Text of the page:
The Tarahumara runners of northern Mexico’s Copper Canyon country have long fuelled their prodigious runs with a chia-seed based drink called iskiate and purveyors of ancient Ayurvedic medicine tout chia’s endurance and strength-promoting qualitiesBut is this tiny seed’s superfood reputation warranted or a merely a myth evolved
from its ancient origins?
To test this superfood, a few friends and I guzzled iskiate before runs of up to two and-
a-half hours, and were impressed with the results.
We felt strong running at a high aerobic pace (a tick under 80-percent max heart
rate), even in 90-degree heat. After about an hour, I noticed a mental and physical
kick. Near the run’s end, when we’d normally be planning our post-run carb binge,
we felt we could happily continue.
Professor Wayne Coates of the University of Arizona, co-author of Chia: Rediscovering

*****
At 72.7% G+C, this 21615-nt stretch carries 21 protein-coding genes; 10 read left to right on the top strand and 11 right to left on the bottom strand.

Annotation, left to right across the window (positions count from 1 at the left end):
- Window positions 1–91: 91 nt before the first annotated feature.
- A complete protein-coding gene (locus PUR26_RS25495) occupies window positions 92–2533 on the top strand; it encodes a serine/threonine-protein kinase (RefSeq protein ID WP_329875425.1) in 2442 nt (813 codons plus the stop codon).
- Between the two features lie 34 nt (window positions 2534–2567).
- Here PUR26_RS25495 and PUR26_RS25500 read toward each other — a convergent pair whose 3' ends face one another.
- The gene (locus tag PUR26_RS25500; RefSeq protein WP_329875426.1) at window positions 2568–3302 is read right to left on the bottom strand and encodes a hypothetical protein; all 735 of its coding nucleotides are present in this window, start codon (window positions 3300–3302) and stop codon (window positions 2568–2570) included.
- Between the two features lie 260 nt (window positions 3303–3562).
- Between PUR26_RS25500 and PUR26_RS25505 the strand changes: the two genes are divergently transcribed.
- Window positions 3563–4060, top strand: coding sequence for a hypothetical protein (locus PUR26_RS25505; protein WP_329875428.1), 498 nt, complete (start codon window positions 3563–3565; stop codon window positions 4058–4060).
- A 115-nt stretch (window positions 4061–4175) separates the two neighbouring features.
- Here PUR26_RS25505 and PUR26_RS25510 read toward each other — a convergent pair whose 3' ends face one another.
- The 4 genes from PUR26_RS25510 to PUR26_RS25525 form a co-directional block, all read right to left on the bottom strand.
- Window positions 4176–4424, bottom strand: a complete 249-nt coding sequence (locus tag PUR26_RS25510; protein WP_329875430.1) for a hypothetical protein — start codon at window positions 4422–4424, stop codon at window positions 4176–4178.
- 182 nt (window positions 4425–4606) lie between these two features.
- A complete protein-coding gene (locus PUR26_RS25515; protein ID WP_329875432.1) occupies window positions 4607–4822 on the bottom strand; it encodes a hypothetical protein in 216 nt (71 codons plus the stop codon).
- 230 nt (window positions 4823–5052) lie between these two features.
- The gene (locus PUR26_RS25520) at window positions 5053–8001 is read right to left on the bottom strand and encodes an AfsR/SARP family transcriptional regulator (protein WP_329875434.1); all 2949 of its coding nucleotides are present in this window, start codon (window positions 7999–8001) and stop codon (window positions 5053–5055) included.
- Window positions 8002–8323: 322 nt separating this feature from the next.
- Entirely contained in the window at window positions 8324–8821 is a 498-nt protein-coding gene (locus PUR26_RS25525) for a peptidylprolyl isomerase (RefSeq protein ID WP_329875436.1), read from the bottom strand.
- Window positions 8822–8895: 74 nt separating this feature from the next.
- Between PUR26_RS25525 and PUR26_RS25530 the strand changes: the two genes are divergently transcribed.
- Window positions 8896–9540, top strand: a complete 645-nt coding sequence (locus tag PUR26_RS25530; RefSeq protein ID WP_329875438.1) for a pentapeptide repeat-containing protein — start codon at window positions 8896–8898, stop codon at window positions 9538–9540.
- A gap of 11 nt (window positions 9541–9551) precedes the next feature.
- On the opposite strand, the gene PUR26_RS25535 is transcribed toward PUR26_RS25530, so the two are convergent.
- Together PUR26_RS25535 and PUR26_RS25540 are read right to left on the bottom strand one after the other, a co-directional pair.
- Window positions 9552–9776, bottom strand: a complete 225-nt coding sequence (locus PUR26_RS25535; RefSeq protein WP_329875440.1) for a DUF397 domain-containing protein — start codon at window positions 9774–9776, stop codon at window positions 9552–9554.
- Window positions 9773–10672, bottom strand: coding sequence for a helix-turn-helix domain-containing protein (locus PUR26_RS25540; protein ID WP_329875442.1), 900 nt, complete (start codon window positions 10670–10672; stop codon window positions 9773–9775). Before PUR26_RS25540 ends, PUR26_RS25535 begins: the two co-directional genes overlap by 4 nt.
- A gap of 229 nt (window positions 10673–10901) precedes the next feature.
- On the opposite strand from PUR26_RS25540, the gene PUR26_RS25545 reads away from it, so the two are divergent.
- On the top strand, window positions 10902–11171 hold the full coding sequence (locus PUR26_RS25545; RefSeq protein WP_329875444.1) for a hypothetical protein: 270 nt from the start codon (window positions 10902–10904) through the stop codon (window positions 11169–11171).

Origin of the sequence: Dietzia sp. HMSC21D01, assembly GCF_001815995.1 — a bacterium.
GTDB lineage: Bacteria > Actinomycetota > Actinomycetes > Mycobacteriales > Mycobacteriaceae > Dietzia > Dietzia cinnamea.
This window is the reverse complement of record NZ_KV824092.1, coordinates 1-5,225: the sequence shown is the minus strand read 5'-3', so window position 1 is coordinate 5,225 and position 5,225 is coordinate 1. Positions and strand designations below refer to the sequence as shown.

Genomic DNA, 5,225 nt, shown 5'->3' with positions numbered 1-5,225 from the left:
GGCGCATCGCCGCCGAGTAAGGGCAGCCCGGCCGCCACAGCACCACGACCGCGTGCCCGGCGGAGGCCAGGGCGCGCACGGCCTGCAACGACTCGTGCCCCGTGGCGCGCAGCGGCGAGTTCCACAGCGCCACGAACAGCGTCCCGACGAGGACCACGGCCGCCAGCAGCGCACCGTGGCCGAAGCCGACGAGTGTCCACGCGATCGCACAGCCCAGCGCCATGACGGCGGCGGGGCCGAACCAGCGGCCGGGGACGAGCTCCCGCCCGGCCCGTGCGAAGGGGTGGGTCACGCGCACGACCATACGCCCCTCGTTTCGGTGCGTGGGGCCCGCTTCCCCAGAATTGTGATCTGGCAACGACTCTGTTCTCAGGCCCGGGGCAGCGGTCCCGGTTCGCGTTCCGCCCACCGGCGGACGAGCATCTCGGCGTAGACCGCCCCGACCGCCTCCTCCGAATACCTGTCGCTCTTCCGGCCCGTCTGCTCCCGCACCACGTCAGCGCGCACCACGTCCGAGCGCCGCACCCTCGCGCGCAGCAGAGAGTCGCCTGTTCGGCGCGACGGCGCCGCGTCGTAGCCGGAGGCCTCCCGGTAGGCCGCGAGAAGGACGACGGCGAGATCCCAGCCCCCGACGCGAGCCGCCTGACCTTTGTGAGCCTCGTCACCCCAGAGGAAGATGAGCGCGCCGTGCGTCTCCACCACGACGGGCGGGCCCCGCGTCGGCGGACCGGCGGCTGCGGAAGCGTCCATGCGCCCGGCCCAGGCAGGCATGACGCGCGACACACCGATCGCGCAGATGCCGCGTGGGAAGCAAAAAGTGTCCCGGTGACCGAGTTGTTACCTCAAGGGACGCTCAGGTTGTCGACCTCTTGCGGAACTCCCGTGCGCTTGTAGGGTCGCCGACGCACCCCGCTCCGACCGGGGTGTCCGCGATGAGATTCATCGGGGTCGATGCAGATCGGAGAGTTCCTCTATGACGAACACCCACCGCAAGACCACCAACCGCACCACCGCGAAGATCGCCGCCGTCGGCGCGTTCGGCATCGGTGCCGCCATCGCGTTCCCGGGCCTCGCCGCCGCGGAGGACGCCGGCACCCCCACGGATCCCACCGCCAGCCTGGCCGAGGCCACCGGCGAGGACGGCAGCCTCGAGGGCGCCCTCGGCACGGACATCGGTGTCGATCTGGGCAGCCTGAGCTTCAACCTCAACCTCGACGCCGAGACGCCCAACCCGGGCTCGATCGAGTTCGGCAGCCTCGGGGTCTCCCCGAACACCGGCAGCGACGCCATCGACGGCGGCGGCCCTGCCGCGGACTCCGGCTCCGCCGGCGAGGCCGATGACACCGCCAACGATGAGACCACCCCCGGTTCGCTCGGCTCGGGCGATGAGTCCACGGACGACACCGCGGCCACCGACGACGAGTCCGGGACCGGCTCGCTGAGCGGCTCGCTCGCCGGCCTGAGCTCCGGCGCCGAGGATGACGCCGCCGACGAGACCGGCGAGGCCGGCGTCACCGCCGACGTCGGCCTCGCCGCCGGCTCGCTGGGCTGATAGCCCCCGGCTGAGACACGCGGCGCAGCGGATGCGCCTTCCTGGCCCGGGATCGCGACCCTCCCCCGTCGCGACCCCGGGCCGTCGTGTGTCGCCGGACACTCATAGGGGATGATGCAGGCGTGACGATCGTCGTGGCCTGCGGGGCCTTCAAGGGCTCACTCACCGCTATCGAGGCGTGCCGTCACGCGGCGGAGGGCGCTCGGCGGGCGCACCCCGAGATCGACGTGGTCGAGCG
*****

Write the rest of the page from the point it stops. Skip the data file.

a Forgotten Crop of the Aztecs and an ultrarunner with several trail 100-milers
under his belt, suspects chia’s ability to boost endurance is due partly to it’s inflammation-
reducing omega-3 and omega-6 fatty acids and antioxidants. “It’s similar to
taking ibuprofen,” says Coates.
While chia isn’t a replacement for your usual fuels—it contains very little carbohydrate—
the seeds are packed with fiber and an excellent source of calcium, phosphorus,
magnesium, potassium, iron, zinc and copper and offer a complete essential
amino-acid package, making it an ideal post-workout recovery food.
Get the Chia Charge
Make your own iskiate by mixing 1 level tablespoon of chia seeds in 1 cup of water
with a squeeze of lime and 1 tablespoon of organic rice syrup to sweeten. Drink it
60 to 90 minutes before a long run of three hours or more since the seeds take up
to four hours to digest.
You can buy chia seeds at health-food stores such as Whole Foods (www.wholefoods.
com) or as Chia Goodness, a raw breakfast cereal that combines chia with hemp seeds,
buckwheat, sea salt and dried fruit and nuts